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April 4, 2005

Does rapeseed oil deserve its poor image?

Faith in the health benefits of a ‘Mediterranean’ diet have made olive oil fashionable, but the health advantages of rapeseed oil are lost on most consumers. It’s actually one of the healthiest of fats, while new developments in plant breeding can help magnify health benefits, as Chris Lyddon reports.

Faith in the health benefits of a ‘Mediterranean’ diet have made olive oil fashionable, but the health advantages of rapeseed oil are lost on most consumers. It’s actually one of the healthiest of fats, while new developments in plant breeding can help magnify health benefits, as Chris Lyddon reports.

A name with unpleasant connotations doesn’t help, according to many in the industry. “The name doesn’t help from a marketing point of view,” Home Grown Cereals Authority market analyst John Dadd told just-food.

The industry had not yet tried hard enough to push the health benefits of rape oil. “Not as much energy has gone into marketing the benefits as for other oils,” he said. “If you look at its chemical characteristics, rape oil stacks up really well, but that’s not being translated onto the supermarket shelves.”

“Most of the rape oil sold is hydrogenated for shelf-life, but that also creates transfats, rather than going through esterification,” he said, referring to an alternative process to hydrogenation.

“The standard product is underrated anyway,” Matthew Clarke, UK oilseed rape breeder for Monsanto, told just-food. “You could make a very good case for rape oil being very healthy as it is.”

The Canola name used in some other countries originated when Canada moved into the first single low varieties and then moved into the double lows, Clarke explained. “When breeding companies produced low erucic acid varieties they opened the door to much wider food use,” he said. “It was thought that erucic acid caused health problems, although the latest research suggests not.”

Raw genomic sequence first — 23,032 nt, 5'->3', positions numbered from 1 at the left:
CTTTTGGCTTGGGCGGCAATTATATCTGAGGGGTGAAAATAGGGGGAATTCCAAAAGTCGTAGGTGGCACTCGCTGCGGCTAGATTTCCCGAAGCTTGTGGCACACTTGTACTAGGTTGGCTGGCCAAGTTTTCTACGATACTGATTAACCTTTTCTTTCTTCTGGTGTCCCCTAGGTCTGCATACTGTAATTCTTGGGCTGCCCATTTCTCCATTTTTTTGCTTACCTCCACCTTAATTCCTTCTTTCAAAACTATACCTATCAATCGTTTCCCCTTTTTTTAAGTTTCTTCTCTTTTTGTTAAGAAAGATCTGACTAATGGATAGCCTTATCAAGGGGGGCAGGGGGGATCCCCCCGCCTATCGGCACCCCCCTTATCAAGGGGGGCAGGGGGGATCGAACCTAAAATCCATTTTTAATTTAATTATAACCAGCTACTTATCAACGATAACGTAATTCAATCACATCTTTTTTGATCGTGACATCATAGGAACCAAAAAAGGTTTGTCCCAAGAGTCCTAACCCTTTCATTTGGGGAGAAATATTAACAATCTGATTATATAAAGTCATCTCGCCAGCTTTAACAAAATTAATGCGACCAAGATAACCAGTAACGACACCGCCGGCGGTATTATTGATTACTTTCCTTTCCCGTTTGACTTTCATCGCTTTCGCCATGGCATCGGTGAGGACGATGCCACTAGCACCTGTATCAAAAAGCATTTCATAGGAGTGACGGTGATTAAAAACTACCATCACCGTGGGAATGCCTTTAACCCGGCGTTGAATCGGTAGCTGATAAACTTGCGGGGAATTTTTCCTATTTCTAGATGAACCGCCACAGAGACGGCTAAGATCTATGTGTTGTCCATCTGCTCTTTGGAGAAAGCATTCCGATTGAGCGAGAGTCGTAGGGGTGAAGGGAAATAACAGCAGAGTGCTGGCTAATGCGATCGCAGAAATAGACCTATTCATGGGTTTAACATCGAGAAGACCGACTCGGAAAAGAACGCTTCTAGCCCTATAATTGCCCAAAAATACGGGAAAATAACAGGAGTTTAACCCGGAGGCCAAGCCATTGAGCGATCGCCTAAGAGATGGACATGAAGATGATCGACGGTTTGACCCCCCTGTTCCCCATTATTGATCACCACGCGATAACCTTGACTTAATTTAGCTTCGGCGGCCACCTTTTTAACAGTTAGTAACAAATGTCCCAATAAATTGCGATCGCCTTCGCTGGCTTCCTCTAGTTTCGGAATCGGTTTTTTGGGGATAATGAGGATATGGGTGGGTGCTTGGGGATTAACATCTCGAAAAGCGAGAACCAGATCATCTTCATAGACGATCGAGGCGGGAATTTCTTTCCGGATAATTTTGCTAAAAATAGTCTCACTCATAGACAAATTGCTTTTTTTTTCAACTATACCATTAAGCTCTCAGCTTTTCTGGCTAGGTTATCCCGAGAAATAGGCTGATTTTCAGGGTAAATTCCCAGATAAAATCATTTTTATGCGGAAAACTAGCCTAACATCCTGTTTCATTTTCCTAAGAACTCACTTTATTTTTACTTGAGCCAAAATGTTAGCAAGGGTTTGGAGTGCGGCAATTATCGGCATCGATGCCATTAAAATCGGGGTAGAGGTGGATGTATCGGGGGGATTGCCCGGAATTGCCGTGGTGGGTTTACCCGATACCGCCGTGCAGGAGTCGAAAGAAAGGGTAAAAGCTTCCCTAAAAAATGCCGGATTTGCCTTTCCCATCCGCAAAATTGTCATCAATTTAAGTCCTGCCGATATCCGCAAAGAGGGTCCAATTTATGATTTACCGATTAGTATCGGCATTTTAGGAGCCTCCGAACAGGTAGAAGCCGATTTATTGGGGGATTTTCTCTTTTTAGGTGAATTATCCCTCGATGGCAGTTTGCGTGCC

Double low rape gives processed oil that is low in erucic acid and meal low in glucosinolates. Erucic acid has been linked to heart disease, while glucosinolates have breakdown products that are toxic to animals.

“They called the crop Canola,” he said. “Rapeseed is not a particularly pleasant name. It was associated with industrial lamp oil. But it’s a bit late in the day to change the name we’re using here. Double low varieties have been around for 20 years.”

The essential point with its standard fatty acid profile is all that linolenic acid. It’s what people refer to as an Omega 3 oil.”

“Rapeseed is the only major agricultural crop there’s any excitement about, rather than people deciding to cut their losses,” Clarke said. “It’s the only major crop that will almost certainly increase in area over the next few years. It’s probably the only good news story in arable agriculture.”

“Biodiesel will come,” he said. “It’s not been helped by the UK government, but they’ll have to do something soon.”

He describes rape oil as probably the healthiest salad and domestic cooking oil. For example it had the least saturated fat of the major oils at just 7%. Coconut oil contains 90% saturated fat. Rape oil is high in linolenic acid, one of the “Omega 3” fatty acids identified as having health benefits. It was high in linoleic and oleic acid, which meant high in polyunsaturate and monounsaturate.

Better oils from plant breeding